A Quantum Leap into New Technology

by | Mar 5, 2024 | Academics, Featured, Research and Innovation

The “Three Musketeers” and leaders of the new MS in quantum technology program: From left: Ehsan Khatami, professor of physics; program director and assistant professor of physics Hilary Hurst, and Silicon Valley AMDT Endowed Chair in Electrical Engineering and associate professor Hiu-Yung Wong. Photo by Robert C. Bain.

Albert Einstein famously described quantum entanglement as “spooky action at a distance.” It’s hard to argue with a genius, but Hilary Hurst, assistant professor of physics and program director of SJSU’s new master’s of science program in quantum technology, quibbles with the word “spooky.” 

“That gives you this idea that quantum is remote and untouchable,” she says. “It is weird and it’s counterintuitive, but it’s totally doable.” She wants people to understand quantum, not to fear it — as many of us do. So if the word “quantum” already made you nervous, like an unprepared student whose teacher just called on them, read on. We’ll take the journey together.

The master’s in quantum technology is brand new at San José State: in fact, its first cohort started in fall 2023. The program, hosted jointly between the College of Science and the Charles W. Davidson College of Engineering, is the only MS quantum program Hurst is aware of at a non-PhD granting university, and is an affordable, workforce development-focused option on the West Coast. Hurst is the program’s director, and leads it as part of what she calls the “Three Musketeers:” herself; Silicon Valley AMDT Endowed Chair in Electrical Engineering and associate professor Hiu-Yung Wong; and Ehsan Khatami, professor of physics.

“We’re aiming to be accessible,” Hurst says. “There’s only a handful of these programs around the country. So there’s a big gap in the quantum technology workforce right now, and we’re focused on workforce development — getting students into companies, national labs and permanent positions where they can really support greater growth of the industry.”

The basics of quantum technology

The field of quantum technologies can feel as remote and confusing as “quantum entanglement,” but Hurst explains its basic principles this way: “Quantum technologies are technologies that exploit the properties of quantum mechanics to do things that our classical technologies can’t.” 

What does this mean for computing, for example? A classical computer bit is either in binary code a zero or a one, but a quantum bit (a qubit) can be any combination (a superposition, in fact) of zeros and ones, which can mean far greater computing power and adaptability than a classical computer (like the computer you have at home) is capable of.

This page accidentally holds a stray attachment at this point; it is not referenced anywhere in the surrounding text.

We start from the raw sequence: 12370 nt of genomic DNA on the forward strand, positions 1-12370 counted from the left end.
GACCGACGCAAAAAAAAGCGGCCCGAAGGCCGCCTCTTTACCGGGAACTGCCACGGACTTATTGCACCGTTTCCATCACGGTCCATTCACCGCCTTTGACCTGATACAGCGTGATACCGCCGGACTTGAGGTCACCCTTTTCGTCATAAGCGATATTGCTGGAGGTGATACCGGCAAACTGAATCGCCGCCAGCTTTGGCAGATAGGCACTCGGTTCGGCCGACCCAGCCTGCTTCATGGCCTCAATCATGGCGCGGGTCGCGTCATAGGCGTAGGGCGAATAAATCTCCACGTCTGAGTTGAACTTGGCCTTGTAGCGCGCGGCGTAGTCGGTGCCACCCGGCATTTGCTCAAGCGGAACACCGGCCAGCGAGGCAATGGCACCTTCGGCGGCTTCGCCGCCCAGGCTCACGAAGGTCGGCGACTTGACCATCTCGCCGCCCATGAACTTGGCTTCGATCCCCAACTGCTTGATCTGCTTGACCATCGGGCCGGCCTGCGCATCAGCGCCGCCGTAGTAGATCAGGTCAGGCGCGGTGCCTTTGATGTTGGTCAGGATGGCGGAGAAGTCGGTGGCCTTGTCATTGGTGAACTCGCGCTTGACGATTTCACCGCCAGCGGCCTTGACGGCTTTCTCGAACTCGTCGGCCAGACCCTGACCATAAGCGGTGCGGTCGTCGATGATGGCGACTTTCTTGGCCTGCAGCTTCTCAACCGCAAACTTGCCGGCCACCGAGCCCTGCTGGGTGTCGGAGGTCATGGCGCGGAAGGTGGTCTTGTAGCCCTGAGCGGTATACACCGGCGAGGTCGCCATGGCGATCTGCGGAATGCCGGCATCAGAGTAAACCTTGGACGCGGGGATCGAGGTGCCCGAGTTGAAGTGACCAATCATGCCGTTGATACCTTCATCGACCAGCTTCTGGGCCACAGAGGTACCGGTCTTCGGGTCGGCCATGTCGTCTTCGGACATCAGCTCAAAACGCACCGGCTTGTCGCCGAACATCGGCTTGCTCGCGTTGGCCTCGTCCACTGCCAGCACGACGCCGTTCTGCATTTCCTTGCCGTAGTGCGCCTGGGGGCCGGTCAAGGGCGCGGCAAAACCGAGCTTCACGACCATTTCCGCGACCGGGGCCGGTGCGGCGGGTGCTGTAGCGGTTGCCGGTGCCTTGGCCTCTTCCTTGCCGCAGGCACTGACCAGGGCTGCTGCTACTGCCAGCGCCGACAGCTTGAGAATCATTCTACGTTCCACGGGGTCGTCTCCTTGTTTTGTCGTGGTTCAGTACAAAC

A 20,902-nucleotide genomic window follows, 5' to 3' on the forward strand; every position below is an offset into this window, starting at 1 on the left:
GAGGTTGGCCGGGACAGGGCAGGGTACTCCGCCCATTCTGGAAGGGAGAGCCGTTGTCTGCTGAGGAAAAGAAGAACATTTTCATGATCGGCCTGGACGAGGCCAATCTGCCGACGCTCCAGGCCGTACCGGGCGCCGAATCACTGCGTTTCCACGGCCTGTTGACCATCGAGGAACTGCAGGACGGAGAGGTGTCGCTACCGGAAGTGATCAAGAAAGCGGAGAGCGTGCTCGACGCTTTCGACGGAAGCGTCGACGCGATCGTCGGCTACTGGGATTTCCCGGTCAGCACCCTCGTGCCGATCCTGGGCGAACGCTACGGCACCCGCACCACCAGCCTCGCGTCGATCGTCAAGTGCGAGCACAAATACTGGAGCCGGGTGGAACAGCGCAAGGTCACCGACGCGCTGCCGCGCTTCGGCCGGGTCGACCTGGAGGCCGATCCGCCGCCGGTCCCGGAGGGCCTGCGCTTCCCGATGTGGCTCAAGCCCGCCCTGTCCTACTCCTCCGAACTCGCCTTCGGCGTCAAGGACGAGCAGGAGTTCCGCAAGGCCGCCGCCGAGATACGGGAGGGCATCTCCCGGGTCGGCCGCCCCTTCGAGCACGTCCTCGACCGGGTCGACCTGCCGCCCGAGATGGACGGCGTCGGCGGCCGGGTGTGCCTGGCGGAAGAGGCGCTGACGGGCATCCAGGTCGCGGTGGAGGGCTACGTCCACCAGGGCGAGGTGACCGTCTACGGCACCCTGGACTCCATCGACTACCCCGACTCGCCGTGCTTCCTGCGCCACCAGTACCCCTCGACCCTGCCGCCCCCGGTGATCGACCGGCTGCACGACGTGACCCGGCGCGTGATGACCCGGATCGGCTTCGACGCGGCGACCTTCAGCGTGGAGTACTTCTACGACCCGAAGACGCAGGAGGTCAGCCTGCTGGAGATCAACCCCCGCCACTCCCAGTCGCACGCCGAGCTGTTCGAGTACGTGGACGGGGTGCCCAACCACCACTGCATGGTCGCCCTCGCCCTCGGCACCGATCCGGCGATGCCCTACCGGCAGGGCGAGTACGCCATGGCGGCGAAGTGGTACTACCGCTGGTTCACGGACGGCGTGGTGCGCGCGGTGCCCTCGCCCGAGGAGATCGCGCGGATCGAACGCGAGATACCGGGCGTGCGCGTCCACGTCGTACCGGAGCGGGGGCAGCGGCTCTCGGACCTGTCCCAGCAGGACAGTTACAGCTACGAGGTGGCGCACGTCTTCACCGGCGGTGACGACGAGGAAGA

And entanglement? In classical computers, the power of Computer 1 and Computer 2 is equal to the power of Computer 1 plus Computer 2, but with quantum computers, the power of both is harnessed and ends up being greater than the finite sum of Computer 1 and Computer 2. This has broad implications. 

“Quantum computing allows you to store information across computers in a way that makes it very easy to detect if an observer tries to hack you,” Hurst explains, “and it also can lead to greater processing power.”

These examples are in quantum computing, but there are two other pillars of quantum technology: quantum communications and quantum sensors. Quantum communications could help build better networks, and quantum sensors can “sense really small electrical magnetic fields, even thermal gradients, that classical systems can’t” with huge implications for defense, including navigation methods beyond GPS that can get past jammed signals, as well as medical imaging, where quantum sensors are able to get enhanced and improved images of the human body.

Right now, Hurst cautions, the hardware hasn’t necessarily caught up with all the possibilities. “It’s kind of a balancing act of finding where the application space is right now and then also looking further ahead in the future,” she says. But the field is growing in leaps and bounds, with many companies (including IBM and Google) investing heavily in quantum technologies.

“It’s a very interdisciplinary field right now,” she explains. “A lot of it is trying to move it from science to engineering, which is why we wanted the program to be a joint venture. We’re trying to do outreach to engineers, computer scientists and other non-physicists. We really need people who can build the hardware, because a lot of the challenges in scaling up these technologies are in the hardware.”

An uncharted journey